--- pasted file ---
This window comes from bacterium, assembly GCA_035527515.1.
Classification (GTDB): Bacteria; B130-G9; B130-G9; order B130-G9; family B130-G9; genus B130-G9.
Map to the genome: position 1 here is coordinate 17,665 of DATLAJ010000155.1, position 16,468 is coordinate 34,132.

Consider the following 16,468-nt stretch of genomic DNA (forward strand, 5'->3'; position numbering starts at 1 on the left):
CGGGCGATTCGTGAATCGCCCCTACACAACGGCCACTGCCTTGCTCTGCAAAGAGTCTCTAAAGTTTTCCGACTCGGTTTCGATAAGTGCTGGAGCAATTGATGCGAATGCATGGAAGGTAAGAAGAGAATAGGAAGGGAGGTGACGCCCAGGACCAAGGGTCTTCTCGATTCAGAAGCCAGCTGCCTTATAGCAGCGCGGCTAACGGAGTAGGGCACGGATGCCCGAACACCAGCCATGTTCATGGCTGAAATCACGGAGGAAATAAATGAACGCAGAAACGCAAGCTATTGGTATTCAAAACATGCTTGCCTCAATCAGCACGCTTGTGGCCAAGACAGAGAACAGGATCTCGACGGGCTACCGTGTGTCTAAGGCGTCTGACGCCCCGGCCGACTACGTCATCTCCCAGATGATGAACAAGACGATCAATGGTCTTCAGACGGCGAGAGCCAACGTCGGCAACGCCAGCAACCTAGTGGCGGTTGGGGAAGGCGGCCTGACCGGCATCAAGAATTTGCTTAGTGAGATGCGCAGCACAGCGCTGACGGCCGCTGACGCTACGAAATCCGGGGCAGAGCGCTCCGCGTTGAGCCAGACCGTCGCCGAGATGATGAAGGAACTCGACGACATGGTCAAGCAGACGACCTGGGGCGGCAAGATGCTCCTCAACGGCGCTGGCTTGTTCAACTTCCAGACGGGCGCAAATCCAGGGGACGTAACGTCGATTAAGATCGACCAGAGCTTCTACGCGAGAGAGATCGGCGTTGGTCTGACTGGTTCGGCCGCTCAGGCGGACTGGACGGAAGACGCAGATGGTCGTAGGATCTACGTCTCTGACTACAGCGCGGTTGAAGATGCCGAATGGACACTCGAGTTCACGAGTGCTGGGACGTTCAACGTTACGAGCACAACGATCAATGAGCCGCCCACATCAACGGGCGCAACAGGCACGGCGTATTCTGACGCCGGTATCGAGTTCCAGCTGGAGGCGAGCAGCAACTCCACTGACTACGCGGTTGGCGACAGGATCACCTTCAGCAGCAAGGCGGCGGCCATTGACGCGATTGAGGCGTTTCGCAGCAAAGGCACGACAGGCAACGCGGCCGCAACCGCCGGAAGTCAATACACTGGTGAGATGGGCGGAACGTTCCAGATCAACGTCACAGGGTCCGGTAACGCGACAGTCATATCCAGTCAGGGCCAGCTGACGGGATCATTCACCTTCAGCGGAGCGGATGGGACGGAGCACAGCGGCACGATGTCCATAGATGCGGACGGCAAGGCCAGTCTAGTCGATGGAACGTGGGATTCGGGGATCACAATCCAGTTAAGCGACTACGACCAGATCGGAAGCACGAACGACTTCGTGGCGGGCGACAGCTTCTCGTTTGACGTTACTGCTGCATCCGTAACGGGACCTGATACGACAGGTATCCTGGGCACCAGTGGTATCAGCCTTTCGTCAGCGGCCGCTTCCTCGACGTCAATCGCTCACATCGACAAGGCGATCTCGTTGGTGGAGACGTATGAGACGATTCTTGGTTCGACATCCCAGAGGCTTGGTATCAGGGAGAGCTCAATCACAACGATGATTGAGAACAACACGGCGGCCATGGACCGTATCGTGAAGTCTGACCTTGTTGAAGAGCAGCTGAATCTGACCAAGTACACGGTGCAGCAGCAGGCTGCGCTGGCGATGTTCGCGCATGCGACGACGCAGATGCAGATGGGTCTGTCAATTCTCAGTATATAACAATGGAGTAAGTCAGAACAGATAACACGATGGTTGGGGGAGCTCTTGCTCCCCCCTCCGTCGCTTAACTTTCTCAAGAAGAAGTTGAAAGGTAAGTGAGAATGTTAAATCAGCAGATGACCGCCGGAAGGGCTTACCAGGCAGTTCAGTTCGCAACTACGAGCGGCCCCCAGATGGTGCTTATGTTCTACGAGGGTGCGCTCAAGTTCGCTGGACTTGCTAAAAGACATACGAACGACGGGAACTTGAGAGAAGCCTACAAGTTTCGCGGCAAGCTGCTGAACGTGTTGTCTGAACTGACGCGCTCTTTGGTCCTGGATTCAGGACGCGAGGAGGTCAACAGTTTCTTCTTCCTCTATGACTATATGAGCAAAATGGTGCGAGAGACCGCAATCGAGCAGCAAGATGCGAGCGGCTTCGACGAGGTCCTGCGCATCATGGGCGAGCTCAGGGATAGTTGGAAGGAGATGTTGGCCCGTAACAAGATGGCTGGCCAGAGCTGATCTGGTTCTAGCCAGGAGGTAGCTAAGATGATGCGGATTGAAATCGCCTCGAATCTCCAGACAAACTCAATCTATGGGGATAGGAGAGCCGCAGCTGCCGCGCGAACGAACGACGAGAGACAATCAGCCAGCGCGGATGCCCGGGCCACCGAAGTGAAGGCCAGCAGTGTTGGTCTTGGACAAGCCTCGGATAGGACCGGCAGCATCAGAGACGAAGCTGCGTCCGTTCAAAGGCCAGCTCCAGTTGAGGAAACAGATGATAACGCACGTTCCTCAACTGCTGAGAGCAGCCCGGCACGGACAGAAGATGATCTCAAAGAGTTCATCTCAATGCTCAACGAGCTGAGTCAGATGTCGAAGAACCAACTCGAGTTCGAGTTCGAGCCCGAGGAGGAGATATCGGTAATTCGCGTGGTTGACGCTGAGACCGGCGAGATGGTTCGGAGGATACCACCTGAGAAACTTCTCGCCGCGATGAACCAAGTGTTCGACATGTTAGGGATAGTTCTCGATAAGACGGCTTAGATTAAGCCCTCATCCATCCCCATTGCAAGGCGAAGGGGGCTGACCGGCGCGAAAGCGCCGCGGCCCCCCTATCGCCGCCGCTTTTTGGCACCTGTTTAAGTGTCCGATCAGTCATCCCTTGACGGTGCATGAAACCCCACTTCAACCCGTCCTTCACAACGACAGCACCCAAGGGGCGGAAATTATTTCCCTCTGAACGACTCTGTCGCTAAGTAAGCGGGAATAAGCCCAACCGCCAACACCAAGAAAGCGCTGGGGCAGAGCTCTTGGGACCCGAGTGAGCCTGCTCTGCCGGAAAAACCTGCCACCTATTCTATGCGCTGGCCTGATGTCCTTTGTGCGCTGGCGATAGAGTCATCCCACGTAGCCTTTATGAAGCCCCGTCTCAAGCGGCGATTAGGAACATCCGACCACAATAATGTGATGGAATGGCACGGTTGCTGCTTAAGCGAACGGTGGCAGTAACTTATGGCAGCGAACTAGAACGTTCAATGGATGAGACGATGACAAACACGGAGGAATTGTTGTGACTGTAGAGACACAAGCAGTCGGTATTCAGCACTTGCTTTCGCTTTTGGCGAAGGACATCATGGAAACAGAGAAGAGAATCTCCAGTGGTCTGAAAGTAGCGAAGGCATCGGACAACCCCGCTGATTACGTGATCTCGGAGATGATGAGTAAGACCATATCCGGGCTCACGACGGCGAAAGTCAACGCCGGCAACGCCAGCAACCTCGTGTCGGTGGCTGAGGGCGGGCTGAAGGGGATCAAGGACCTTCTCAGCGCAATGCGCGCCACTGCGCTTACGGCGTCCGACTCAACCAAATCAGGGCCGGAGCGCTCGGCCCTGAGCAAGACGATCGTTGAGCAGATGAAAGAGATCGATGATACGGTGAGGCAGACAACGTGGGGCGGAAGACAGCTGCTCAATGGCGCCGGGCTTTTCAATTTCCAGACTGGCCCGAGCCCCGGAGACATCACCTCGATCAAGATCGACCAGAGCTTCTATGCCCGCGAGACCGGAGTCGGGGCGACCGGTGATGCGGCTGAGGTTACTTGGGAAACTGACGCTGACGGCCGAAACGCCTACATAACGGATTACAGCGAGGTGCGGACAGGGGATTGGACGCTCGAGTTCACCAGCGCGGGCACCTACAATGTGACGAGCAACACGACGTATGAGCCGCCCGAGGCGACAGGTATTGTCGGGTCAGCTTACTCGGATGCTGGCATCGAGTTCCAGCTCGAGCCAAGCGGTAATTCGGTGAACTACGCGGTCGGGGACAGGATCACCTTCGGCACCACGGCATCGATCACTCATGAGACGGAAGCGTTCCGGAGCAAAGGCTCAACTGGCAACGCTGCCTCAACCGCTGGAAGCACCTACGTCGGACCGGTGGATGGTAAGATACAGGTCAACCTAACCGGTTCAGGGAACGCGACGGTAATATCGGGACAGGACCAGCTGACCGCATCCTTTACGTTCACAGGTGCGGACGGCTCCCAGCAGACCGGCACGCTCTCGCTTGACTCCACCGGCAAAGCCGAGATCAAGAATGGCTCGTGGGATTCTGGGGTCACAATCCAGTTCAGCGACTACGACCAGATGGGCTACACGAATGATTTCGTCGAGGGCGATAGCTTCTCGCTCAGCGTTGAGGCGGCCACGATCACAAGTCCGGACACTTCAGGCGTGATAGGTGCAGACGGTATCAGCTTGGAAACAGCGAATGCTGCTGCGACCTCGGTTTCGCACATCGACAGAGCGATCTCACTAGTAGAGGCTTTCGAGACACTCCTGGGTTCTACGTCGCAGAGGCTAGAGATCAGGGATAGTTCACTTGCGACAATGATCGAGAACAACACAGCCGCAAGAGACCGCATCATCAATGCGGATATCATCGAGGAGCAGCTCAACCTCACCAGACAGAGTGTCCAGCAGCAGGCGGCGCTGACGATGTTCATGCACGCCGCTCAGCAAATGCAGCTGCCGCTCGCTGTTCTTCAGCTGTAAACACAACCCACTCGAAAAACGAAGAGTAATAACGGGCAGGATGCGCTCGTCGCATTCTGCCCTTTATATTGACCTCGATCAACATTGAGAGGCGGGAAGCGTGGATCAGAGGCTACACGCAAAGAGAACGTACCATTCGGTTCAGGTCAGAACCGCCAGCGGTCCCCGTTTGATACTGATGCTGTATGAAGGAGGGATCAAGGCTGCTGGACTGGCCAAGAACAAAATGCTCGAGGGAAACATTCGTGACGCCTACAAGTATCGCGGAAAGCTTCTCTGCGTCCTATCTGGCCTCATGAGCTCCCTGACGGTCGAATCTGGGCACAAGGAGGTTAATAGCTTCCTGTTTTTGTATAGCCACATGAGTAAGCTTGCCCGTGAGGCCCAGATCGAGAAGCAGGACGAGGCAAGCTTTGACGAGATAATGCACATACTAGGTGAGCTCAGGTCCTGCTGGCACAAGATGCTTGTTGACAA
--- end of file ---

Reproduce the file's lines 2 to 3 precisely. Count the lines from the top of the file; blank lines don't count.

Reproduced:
Classification (GTDB): Bacteria; B130-G9; B130-G9; order B130-G9; family B130-G9; genus B130-G9.
Map to the genome: position 1 here is coordinate 17,665 of DATLAJ010000155.1, position 16,468 is coordinate 34,132.